For those who don’t have ADHD, it may be easy to focus on tasks, whether at work, or school, or a chore at home, or any other activity that may require a lot of attention
For those who don’t have ADHD, it may be easy to focus on tasks, whether at work, or school, or a chore at home, or any other activity that may require a lot of attention for long periods of time. It may not be an issue. Not much of a problem. However, for those of us who do have ADHD, it is quite the opposite. We have a difficult time focusing. We are very easily distracted. And this happens every day. All the time. Or most of the time, to say the least.
Let’s face it, distractibility is one of the main symptoms of ADHD. Most of us know this. We get easily distracted in class, or at work, or when we are trying to do a chore at home.
The reason for this is that the neurotransmitters in our brains lack stimulation. The neurotransmitters are in charge of helping us focus, organize, and things like that. This is why ADHDers/ADDers get so easily distracted, and have difficulty organizing. It’s because part of our brains aren’t functioning as they should. This explains why ADHDers/ADDers have difficulty focusing and completing tasks on time. Some even go uncompleted all together. So, for those of you who do have ADHD/ADD, keep this in mind.
Knowing this information can be good to know, in my opinion. Sure, I am not a neuroscientist, or anything like that, and trying to understand it all can be tricky for sure. So, trying to understand more than this might take some time for me, but at least this is a good place to start understanding our unique brains. Gotta start somewhere. It is still nice to know a little about how our brains work and how they work differently from someone who doesn’t have ADHD/ADD.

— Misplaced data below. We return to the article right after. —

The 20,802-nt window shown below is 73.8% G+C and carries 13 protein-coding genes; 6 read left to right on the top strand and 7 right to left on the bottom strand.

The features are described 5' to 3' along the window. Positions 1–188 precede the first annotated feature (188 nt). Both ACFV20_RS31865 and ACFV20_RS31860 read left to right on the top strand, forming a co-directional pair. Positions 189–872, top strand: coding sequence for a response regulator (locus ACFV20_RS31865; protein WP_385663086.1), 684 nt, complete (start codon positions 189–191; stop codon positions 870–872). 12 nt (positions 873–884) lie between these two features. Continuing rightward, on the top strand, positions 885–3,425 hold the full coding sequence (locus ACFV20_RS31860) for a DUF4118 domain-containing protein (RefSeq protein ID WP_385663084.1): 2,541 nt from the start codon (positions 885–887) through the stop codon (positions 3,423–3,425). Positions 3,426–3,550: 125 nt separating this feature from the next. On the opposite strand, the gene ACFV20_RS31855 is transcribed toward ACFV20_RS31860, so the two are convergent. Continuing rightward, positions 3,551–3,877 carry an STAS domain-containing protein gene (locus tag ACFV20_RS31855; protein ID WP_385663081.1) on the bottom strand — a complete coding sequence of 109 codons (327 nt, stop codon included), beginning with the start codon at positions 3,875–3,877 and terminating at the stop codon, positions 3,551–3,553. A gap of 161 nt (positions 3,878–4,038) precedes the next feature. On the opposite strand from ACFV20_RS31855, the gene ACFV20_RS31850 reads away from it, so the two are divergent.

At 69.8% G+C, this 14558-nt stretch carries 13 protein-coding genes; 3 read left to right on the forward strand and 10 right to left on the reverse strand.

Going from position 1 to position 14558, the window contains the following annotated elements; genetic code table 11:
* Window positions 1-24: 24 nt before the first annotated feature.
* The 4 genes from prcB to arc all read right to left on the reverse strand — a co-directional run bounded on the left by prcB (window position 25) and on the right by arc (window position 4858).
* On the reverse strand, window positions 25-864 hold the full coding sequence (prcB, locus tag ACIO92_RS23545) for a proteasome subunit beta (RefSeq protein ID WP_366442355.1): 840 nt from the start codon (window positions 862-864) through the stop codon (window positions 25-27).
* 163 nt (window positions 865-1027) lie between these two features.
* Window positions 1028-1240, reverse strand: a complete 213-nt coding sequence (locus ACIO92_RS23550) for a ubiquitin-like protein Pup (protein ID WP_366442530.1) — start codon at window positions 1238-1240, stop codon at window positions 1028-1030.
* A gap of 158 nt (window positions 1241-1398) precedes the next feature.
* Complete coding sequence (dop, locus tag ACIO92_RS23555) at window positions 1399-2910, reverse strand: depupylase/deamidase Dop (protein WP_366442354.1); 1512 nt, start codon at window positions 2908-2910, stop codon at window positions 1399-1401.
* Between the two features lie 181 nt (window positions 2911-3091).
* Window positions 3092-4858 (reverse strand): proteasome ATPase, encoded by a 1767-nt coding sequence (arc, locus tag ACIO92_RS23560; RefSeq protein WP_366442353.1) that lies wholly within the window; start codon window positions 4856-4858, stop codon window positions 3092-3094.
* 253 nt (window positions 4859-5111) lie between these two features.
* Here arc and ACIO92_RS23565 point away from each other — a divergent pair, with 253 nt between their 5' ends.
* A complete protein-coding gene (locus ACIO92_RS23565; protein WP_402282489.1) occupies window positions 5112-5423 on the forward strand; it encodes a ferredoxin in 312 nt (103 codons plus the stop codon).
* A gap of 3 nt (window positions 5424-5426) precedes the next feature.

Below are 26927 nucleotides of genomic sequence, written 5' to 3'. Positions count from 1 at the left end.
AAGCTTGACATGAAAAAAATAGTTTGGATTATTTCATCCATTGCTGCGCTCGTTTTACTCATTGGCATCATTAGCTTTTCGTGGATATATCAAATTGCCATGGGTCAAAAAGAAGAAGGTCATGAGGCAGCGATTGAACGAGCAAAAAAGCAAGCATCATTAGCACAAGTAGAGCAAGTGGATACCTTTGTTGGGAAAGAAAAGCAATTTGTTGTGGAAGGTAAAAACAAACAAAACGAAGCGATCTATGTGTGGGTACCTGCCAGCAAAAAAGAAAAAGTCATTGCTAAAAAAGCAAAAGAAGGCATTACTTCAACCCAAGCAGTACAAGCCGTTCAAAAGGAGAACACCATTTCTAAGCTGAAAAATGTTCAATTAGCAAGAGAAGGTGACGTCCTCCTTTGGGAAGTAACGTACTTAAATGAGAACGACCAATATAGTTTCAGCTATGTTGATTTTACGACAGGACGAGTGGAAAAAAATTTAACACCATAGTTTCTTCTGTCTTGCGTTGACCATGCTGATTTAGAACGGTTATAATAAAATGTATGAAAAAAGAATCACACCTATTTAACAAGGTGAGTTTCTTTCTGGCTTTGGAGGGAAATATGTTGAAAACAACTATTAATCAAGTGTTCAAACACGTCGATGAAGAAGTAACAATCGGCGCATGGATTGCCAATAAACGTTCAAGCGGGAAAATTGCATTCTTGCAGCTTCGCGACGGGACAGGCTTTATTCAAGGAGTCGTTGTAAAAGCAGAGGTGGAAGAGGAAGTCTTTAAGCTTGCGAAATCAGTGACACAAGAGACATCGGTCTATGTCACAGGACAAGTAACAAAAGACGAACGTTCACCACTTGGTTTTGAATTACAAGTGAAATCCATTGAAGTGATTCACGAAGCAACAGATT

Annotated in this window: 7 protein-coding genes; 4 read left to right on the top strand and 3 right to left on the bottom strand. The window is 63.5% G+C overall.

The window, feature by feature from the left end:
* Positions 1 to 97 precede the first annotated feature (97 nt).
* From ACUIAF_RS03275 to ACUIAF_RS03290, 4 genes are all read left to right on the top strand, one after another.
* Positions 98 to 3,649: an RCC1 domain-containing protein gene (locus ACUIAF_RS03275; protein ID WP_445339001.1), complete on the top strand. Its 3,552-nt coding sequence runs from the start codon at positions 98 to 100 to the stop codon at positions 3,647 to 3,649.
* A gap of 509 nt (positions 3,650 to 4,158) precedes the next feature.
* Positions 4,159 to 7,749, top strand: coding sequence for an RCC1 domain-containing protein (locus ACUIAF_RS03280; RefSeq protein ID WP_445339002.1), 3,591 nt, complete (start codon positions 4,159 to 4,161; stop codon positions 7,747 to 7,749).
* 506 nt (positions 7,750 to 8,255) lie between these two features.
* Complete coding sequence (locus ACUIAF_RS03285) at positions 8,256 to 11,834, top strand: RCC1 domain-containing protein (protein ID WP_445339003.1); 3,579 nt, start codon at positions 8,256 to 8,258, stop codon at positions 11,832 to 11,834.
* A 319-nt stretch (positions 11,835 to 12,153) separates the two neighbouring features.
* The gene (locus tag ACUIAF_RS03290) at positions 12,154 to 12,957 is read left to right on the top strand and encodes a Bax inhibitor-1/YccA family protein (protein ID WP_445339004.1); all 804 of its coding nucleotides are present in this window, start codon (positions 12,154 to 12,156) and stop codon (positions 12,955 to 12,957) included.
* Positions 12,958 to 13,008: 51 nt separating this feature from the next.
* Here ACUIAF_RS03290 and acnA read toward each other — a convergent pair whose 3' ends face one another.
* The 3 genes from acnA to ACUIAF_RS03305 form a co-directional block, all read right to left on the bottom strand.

Now, I’m not saying that this knowledge is going to make focusing easier. Let’s face it, I’m still going to get distracted. And it’s most likely going to happen easily. I’m sure I’m not the only ADHDer/ADDer who’ll be saying this. It’s just how our brains work, and that’s fine. We should accept it. Our brains are the way they are, and are going to keep getting distracted.
However, there are still ways we can manage our distractibility. We might not be able to take away our distractibility all together, but there are still ways we can make sure we don’t get distracted as often.
Sometimes, using a timer can help. You set your timer for, say, 25 minutes, and then take a 5-minute break. This may help you get more done, as you set some time to work and some time to recharge. You’re still getting the task done, but you’re breaking it into smaller segments. So, next time you’re cleaning, or writing, or something, maybe using a timer could help.
If you’re at a meeting, maybe sitting closer to the front. Being closer to your supervisor may help you stay focus. It can maybe help you remind your brain that it is not time to get distracted and that your supervisor is probably trying to tell you something important and helpful.
Sometimes, even thinking positively may be helpful as well. If you’re facing a challenging task, saying to yourself that you can do it can help. Thinking negatively can just make things more challenging and difficult to accomplish, while saying or thinking that you can do it may have the opposite effect.
So, these are some suggestions that we can all try and stay a little more focused, especially when we are faced with a task that we don’t like. There are ways for us to manage our focus and distractibility. I know I do plan on trying some of these suggestions and methods.
Here’s some more information for those of you who are interested.
Picture credit: Pixabay